Wed Sep 4th, 2013 at 05:09:26 AM EST
Brett Scott, of the excellent Suitpossum blog recently wrote a long and thoughtful article on currency. So you want to invent your own currency?
Since Brett frequents a facebook group in which I participate, I thought I would respond, and the response grew quite a bit to the extent that I thought I would post it here as a Diary.
Excellent article, Brett. There is Value which is subjective, and indefinable - or rather definable only in relative terms and priced by reference to a standard unit of measure of value or 'value standard'.
Then there is Utility, which is objective, being the use value over time of three sources of value: location (3D space); energy (material/static and immaterial/dynamic) and intellectual (subjective Knowhow and objective Knowledge/IP).
Note that you can no more run out of standard units of measure of value (also known as a unit of account, or numeraire) than you can run out of standard units of measure for weight (kilogrammes) or length (metres) and so on.
The problem is that the units of measure we use are deficit-based, being the units of currency which are created ex nihilo by credit intermediaries (mainly private banks, but the alternative is Treasuries and Central Banks).
In my view the only absolute unit is a unit of energy, and we should therefore use such a unit to keep score of transactions. The quantum of that unit should be such that people can relate to it - you don't measure a room in light years or Angstrom units for instance.
So some propose the energy equivalent of 10 Kilo Watt Hours of electricity and others the energy released from burning a litre of n-octane at 20 degrees C, and still others 1 MMbtu of heat.
Note that such an 'energy standard' is distinct from units of energy currency, such as a credit returnable in payment for 10 KwH or a unit returnable in payment for 1 litre of gasoline; ora unit returnable in payment for 1MMbtu of heat.
What's the difference? Simply put, it is relative location. Energy must be moved from the location of the currency issuer to the location of the currency user.
I believe that energy currency will be the global reserve currency of the future, and that we shall see energy currencies exchanged for other currencies by reference to an energy standard. Indeed we shall see existing fiat currencies becoming fixed against an energy standard in the same way that the Euro adopters fixed their currencies against the new (abstract) .
Most money in existence came about through mortgage loans by banks. I think of it as 'deficit-based' (because created and issued by banks) but land-backed, by a claim over the capitalised future use value of location/land.
The point here is that location, and the energy and other value - intellectual value - embedded in the location, has utility, or use value over time.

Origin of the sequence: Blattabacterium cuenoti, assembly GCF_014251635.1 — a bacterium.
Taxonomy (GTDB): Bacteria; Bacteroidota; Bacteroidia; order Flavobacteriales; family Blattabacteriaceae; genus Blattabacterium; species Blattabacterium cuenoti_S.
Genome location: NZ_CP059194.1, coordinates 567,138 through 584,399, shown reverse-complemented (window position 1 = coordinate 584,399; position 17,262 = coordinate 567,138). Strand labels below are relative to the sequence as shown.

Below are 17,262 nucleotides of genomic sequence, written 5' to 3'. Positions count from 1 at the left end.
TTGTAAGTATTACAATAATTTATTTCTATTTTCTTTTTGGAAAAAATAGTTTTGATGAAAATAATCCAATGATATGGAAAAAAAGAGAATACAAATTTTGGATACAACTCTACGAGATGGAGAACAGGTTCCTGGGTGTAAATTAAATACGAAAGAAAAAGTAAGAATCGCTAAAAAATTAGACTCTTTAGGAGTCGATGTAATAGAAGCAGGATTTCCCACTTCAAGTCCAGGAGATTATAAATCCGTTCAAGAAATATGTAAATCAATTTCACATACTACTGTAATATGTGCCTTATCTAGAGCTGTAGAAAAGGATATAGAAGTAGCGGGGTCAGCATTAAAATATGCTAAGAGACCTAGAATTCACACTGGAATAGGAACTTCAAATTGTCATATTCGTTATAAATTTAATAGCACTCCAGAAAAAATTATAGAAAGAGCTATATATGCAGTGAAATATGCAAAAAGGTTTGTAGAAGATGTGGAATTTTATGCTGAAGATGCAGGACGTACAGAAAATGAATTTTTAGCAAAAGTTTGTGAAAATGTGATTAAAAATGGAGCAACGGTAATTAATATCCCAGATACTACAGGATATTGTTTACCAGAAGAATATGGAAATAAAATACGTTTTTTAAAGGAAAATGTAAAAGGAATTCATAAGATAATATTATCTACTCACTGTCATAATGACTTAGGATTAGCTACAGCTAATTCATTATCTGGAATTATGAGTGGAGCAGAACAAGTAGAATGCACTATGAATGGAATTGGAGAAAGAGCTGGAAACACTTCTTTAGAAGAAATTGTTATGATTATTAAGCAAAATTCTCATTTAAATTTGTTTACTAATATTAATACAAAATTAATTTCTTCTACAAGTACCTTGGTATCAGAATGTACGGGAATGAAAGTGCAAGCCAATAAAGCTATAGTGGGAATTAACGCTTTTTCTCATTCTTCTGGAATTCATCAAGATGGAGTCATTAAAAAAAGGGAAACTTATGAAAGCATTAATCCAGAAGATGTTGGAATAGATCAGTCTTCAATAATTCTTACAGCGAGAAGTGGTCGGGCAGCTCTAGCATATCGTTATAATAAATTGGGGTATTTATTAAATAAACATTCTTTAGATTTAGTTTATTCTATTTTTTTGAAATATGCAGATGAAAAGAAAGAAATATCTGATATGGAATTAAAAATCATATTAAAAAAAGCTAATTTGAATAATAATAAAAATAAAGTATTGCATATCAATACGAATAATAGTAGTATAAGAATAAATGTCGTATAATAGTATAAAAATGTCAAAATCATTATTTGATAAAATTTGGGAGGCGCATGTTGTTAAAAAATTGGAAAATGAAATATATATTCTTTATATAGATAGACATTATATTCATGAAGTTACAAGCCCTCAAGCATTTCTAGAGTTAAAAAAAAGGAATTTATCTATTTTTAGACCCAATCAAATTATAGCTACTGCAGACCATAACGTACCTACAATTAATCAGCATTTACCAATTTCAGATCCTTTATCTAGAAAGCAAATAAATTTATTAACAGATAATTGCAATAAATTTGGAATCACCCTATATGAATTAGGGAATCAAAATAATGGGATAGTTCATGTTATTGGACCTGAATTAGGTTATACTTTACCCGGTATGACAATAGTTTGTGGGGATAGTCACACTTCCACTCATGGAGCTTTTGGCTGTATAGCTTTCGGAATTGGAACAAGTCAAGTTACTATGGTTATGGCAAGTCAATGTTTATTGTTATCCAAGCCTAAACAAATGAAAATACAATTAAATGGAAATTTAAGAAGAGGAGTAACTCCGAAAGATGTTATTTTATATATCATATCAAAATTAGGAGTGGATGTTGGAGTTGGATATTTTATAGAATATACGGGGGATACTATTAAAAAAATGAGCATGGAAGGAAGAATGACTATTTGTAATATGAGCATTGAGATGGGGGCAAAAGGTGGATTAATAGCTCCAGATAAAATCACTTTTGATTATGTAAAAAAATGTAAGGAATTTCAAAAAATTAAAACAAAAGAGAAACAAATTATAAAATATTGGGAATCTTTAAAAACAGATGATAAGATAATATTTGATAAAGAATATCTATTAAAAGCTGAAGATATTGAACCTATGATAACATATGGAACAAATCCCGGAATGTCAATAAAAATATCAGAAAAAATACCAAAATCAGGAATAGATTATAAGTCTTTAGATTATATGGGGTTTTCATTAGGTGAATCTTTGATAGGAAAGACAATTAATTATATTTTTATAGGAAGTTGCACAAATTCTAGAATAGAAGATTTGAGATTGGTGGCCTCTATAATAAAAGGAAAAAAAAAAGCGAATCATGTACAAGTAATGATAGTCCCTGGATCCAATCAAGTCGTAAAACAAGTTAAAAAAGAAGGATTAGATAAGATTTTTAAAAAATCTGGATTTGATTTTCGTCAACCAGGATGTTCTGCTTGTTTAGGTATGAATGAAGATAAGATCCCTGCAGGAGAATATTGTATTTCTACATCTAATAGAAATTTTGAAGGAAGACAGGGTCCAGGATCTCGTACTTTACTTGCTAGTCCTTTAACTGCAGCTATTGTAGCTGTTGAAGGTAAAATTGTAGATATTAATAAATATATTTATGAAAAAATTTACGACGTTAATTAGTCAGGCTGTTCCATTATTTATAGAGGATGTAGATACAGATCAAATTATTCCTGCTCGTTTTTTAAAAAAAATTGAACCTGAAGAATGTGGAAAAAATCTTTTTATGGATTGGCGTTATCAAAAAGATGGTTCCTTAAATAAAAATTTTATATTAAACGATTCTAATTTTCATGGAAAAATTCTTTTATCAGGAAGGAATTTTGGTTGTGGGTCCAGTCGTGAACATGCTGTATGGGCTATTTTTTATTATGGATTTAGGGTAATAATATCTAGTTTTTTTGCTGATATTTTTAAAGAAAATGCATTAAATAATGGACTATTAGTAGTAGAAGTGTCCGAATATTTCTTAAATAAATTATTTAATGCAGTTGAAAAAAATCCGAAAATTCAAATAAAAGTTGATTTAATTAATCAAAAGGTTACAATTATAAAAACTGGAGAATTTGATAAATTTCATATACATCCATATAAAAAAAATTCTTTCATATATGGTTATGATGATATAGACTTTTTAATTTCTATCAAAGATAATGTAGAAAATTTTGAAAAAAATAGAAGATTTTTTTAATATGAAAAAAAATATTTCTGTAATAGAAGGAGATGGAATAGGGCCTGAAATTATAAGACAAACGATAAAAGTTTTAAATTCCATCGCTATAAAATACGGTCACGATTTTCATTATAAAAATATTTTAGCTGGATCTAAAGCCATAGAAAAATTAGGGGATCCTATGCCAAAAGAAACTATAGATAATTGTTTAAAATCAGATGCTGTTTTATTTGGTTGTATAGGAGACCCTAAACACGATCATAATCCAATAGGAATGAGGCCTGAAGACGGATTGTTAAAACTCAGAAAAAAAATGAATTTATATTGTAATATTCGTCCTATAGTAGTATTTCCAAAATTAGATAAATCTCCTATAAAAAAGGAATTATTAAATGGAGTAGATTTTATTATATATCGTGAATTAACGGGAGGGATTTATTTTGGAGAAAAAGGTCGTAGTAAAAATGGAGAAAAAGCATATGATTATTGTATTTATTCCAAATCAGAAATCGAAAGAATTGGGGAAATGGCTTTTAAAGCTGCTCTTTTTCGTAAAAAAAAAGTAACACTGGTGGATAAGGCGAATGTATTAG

So that a unit returnable in payment for (say) £1.00's worth of rental value is valuable in exchange, and most people would accept it because they would know they could return it against use of land/location. Not a new idea: John Law proposed a land-backed (centrally issued by bank or treasury) currency for Scotland in 1705.
I am therefore engaged on community land projects, for instance a Market Hall in Perth, Scotland, where one of the outcomes of the investment in (say) 20 years' worth of rentals sold at a discount will also be the creation of a Perth land-based currency returnable in payment for rentals, and hence acceptable by market retailers.
The above currencies are asset based being based upon the (subjectively priced) objective utility of location and energy.
As for people-based credit, there is in fact no need for a currency at all, but there is a need for a mutual credit clearing system incorporating - within a mutual guarantee agreement - a unit of account, a guarantee management system, and a 'chain' settlement system A>B>C>D>E>A in addition to the possibility of settlement of open people-based credit with asset-based currency described above and fiat currencies for as long as credit intermediation lasts.
In reality we don't need the existing system at all. What is needed is an accounting system; a messaging system; an energy unit of account to 'keep score'; and suitable protocols or 'social contracts' bringing these elements together with the people who use them.
So in a nutshell, we will IMHO see bottom up local land-based currency and energy currencies acceptable across locations and borders, with people-based credit serving increasingly mobile populations on mobile platforms such as: Mobino (for a general platform) or Evergreen (for a local platform)